Book Reviews

Book by John W. Creswell
Review by Peggy M. Delmas
Director of Student Advising
College of Education
University of South Alabama


Those exploring the vast arena of qualitative research for the first time often find that terminology and choice of methods can be confusing and intimidating. Creswell does an excellent job categorizing the various qualitative methods into five approaches: narrative research, phenomenology, grounded theory, ethnography, and case study. In keeping with his premise that the type of approach used by a researcher shapes the study’s design and procedures, Creswell provides a comparative analysis of the five approaches so that the researcher can make an informed decision as to which approach is the most appropriate for his or her study. This book is useful for advisors who direct student research in social or human sciences as well as for advisors interested in conducting their own research on advising or other student-centered topics.

The author has expanded on and updated the information he presented in the first edition of the book (Creswell, 1998), including discussion of the various schools of thought that have developed among qualitative researchers since the mid 1990’s. Acknowledging the “increasing fragmentation and diversity that now exists in qualitative research” (p. 4), the author discusses alternative types of procedures that exist for each of the five approaches. In addition, attention is paid to qualitative researchers who have published groundbreaking or seminal studies using one of the five approaches discussed in the book.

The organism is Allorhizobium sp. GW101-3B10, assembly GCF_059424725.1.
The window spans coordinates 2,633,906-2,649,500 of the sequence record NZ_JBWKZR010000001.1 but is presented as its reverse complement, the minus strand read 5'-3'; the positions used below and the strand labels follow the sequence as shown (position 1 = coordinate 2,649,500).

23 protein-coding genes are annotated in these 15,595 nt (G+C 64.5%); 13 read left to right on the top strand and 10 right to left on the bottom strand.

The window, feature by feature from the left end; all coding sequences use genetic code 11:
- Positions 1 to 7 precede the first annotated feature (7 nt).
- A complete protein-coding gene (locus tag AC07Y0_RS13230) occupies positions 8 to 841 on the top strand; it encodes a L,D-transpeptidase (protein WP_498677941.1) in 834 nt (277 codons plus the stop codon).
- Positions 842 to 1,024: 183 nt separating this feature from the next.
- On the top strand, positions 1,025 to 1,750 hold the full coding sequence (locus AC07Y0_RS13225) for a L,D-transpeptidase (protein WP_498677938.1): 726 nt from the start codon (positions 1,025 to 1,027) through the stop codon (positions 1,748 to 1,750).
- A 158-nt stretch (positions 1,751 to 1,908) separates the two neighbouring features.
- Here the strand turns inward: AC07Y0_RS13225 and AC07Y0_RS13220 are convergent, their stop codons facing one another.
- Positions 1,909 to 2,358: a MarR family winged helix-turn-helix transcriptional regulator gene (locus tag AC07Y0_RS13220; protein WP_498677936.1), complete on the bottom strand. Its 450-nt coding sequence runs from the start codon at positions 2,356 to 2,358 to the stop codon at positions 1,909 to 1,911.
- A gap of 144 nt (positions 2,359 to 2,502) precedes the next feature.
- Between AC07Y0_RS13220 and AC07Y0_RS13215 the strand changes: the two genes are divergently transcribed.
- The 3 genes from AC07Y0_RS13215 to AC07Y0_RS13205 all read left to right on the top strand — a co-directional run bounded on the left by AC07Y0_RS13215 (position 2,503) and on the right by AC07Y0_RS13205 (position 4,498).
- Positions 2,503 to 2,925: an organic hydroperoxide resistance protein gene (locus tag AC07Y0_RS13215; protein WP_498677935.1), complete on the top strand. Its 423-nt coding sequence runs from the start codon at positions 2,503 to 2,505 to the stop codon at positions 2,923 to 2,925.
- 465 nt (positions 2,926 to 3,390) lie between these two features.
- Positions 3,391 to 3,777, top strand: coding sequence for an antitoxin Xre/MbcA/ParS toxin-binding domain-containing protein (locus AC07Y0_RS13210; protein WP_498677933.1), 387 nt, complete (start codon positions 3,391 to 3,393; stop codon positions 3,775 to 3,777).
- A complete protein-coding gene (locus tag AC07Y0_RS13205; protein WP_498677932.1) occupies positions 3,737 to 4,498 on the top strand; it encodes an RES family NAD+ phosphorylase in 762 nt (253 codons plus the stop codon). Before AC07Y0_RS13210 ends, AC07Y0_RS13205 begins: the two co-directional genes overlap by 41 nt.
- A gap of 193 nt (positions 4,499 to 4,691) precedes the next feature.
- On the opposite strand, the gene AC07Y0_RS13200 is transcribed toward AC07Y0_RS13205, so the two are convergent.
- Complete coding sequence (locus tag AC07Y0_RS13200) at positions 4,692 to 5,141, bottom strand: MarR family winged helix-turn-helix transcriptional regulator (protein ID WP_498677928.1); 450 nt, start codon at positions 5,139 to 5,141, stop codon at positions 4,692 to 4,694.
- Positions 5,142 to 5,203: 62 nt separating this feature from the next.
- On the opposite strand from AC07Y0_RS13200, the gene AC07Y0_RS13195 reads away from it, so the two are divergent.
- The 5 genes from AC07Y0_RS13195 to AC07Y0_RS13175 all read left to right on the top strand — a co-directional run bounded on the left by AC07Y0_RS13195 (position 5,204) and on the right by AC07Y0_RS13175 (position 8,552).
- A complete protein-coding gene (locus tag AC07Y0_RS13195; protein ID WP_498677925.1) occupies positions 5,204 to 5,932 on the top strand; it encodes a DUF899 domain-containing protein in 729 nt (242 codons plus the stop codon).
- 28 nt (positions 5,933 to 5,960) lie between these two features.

The most useful feature of this book is the appendices where studies serve as an example of each type of qualitative approach. Readers are enlightened by how researchers have used the five approaches to shape their studies. These examples help readers move beyond mere discussion of qualitative research to understanding what components make up a well-designed narrative study or phenomenological study. Of particular benefit is a chapter devoted to philosophical, paradigm, and interpretive frameworks; those sets of beliefs which further help shape a study. Creswell’s clear explanation of these concepts and their importance in a research design helps the researcher know how to situate him- or herself within the context of the study.       

With the increased interest in and acceptance of qualitative research, particularly in the social, behavioral, and health sciences, researchers need a solid understanding of the various approaches available under the umbrella of qualitative research. This text exposes the reader to the five qualitative research approaches and provides discussion on the strengths of each in relation to the type of research being conducted, without overwhelming the reader. Qualitative Inquiry & Research Design: Choosing among five approaches is a highly informative book; researchers will likely return again and again to the book as they expand their comfort zone within qualitative research.    
 
Reference:

Creswell, J.W. (1998). Qualitative Inquiry & Research Design: Choosing among five approaches (first edition). Thousands Oaks, CA: Sage.


Qualitative Inquiry & Research Design: Choosing among five approaches. (2007) Book by John W. Creswell. Review by Peggy M. Delmas.Thousand Oaks, CA: SAGE. Publications. 416 pp., $59.95, (paperback), ISBN # 9781412916073
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